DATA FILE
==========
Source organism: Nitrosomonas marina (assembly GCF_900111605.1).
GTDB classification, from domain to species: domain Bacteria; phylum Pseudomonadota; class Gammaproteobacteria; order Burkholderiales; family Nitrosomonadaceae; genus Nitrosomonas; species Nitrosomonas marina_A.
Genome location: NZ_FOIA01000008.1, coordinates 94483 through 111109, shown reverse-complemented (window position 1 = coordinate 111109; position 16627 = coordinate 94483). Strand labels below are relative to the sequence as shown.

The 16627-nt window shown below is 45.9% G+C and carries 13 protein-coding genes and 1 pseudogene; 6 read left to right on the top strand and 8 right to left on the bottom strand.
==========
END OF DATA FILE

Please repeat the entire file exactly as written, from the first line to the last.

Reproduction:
Source organism: Nitrosomonas marina (assembly GCF_900111605.1).
GTDB classification, from domain to species: domain Bacteria; phylum Pseudomonadota; class Gammaproteobacteria; order Burkholderiales; family Nitrosomonadaceae; genus Nitrosomonas; species Nitrosomonas marina_A.
Genome location: NZ_FOIA01000008.1, coordinates 94483 through 111109, shown reverse-complemented (window position 1 = coordinate 111109; position 16627 = coordinate 94483). Strand labels below are relative to the sequence as shown.

The 16627-nt window shown below is 45.9% G+C and carries 13 protein-coding genes and 1 pseudogene; 6 read left to right on the top strand and 8 right to left on the bottom strand.